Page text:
The institute served the city’s poorest—those who lived crammed in the rickety makeshift dwellings in the foothills of the surrounding mountains. At the time, this was the biggest neonatal unit in all of Colombia, responsible for delivering 30,000 babies a year. Overcrowding was so bad that three babies would have to share an incubator at a time and the rate of cross-infection was high. Death rates were spiraling, and so too was the level of abandonment. Many young, impoverished mothers who never even got to touch their babies found it easier just to take off.
Scouting around for a solution to these problems, Rey happened upon a paper on the physiology of the kangaroo. It mentioned how at birth, kangaroos are bald and roughly the size of a peanut—very immature, just like a human pre-term baby. Once in its mother’s pouch, the kangaroo receives thermal regulation from the direct skin-to-skin contact afforded by its lack of hair. It then latches onto its mother’s nipple, where it remains until it has grown to roughly a quarter of its mother’s weight, when it is finally ready to emerge into the world.
“It’s not a cheap alternative. It’s not something just to be done in poor countries,” says Charpak. “There is a cost to it. It’s a proper neonatal care with advantages that are clinically proven.”
Undeniably, though, it is cheaper. The estimated cost of neonatal care for premature babies in the United States is $3,000–5,000 a day. In contrast, in low-income countries a KMC program can cost as little as $4.60 a day.
“We now know the best protection from infection [for the baby] is to be colonized by its mother’s bacteria. We also know the best thing for its brain development is skin-to-skin, the best way to maintain blood sugar levels so it doesn’t get hyperglycaemic is skin-to-skin. And what we didn’t know in 1988 was that there are a whole set of nerves on the baby’s chest and on the mother’s chest that only get stimulated by skin-to-skin contact, which send oxytocin messages to the baby’s brain.”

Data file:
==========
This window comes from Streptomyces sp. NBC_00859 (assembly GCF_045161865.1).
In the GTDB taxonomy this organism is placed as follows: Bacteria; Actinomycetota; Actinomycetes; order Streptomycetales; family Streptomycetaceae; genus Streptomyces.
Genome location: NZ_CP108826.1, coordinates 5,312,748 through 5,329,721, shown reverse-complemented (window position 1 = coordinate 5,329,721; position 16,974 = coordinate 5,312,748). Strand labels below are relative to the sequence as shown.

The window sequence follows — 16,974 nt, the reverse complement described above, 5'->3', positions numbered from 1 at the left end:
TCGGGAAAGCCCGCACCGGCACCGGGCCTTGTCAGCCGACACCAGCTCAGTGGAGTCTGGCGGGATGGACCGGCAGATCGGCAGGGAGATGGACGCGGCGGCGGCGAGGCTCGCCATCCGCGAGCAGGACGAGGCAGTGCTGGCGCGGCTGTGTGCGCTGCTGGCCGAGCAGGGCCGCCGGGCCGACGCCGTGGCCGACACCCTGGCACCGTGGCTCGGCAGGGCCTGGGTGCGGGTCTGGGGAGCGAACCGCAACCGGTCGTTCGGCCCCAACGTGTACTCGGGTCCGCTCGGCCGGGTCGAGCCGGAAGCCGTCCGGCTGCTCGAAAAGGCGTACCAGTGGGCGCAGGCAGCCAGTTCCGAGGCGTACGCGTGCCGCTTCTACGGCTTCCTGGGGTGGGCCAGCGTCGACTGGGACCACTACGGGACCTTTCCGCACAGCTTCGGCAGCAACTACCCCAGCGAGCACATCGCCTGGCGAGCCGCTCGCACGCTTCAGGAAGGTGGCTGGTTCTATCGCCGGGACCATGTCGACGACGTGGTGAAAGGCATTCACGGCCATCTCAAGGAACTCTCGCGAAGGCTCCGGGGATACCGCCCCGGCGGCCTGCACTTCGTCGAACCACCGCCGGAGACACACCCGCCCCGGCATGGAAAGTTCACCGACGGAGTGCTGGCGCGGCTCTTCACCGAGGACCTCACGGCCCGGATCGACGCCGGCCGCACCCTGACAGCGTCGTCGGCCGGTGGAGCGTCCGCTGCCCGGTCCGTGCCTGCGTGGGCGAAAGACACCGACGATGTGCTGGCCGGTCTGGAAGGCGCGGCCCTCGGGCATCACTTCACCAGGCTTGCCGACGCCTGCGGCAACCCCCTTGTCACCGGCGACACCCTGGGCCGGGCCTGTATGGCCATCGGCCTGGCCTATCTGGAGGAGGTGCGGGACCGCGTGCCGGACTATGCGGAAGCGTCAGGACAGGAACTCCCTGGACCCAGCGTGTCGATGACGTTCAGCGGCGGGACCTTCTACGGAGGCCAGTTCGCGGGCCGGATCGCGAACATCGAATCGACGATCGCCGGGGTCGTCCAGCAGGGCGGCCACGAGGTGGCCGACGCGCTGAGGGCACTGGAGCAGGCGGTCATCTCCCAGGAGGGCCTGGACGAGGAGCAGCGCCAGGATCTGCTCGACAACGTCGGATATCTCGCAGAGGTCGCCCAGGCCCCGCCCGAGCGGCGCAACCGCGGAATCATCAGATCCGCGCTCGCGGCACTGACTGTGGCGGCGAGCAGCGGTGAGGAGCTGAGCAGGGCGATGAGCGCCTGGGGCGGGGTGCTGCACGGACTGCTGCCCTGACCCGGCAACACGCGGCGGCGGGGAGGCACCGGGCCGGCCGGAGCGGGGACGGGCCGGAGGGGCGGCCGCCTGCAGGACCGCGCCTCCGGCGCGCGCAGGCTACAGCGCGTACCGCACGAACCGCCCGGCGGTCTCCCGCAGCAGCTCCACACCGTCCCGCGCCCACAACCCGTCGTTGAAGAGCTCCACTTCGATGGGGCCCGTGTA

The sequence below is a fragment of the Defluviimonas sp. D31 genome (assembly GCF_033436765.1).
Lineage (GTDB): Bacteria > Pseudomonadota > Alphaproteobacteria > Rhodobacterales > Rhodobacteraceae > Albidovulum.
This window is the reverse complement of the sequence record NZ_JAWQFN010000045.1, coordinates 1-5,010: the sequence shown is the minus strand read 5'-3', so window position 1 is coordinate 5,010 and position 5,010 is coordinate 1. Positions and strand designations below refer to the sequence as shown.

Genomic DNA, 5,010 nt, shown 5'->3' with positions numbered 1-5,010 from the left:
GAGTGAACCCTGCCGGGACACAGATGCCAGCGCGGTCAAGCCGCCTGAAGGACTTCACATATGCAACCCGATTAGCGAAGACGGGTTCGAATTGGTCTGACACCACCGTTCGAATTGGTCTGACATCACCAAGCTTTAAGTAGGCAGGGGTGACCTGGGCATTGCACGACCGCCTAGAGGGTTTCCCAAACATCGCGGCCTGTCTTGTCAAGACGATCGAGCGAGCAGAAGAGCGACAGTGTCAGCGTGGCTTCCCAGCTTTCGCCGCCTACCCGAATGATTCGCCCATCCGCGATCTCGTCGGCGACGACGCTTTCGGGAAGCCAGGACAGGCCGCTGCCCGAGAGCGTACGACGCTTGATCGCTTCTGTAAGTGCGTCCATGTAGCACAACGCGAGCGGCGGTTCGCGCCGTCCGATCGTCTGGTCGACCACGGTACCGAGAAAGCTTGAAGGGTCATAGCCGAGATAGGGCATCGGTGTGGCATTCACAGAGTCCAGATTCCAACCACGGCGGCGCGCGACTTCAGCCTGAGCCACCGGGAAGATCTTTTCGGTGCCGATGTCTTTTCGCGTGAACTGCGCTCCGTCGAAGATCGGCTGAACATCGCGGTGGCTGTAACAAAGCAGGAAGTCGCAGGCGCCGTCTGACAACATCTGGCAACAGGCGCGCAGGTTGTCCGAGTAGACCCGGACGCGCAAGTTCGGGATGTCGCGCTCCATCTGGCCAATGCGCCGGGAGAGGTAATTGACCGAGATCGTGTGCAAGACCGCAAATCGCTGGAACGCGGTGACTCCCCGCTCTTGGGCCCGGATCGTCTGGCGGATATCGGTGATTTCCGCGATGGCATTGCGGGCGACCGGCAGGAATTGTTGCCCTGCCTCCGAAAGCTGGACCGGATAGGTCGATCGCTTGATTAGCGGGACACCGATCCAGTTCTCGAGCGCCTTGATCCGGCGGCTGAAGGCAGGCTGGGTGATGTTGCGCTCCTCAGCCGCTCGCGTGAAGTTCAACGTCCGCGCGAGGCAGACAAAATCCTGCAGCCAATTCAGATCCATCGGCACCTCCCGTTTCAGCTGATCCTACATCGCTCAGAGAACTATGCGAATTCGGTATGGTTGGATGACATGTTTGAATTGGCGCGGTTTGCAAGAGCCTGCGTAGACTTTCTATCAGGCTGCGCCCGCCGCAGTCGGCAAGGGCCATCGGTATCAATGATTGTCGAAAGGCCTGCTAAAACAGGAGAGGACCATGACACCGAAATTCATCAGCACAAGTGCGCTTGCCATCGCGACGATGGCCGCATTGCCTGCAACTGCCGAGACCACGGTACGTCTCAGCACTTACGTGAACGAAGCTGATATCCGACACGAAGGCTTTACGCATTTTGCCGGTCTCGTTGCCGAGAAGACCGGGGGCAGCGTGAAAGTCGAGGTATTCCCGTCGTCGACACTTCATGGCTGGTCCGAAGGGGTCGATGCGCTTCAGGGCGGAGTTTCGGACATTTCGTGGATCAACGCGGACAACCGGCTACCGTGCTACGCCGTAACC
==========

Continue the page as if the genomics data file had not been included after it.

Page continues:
“The findings are ground-breaking,” says Villegas. “We found the kangaroo babies were less hyperactive, less antisocial and they even earned higher wages. This is especially significant because these were babies who were the most fragile to begin with and who came from a lower socioeconomic background. We also discovered if the father helped carry the infant, 20 years later there is a stronger family bond and less separation. Results show if you take a mother, no matter what her economic background, and give her the tools and education she needs to look after her own child, it will have the same outcomes as if she were from a higher economic status. It’s a way of shortening the gap between social and educational status. This is why we say with kangaroo care, we fight inequality. We don’t just save lives, we change lives.”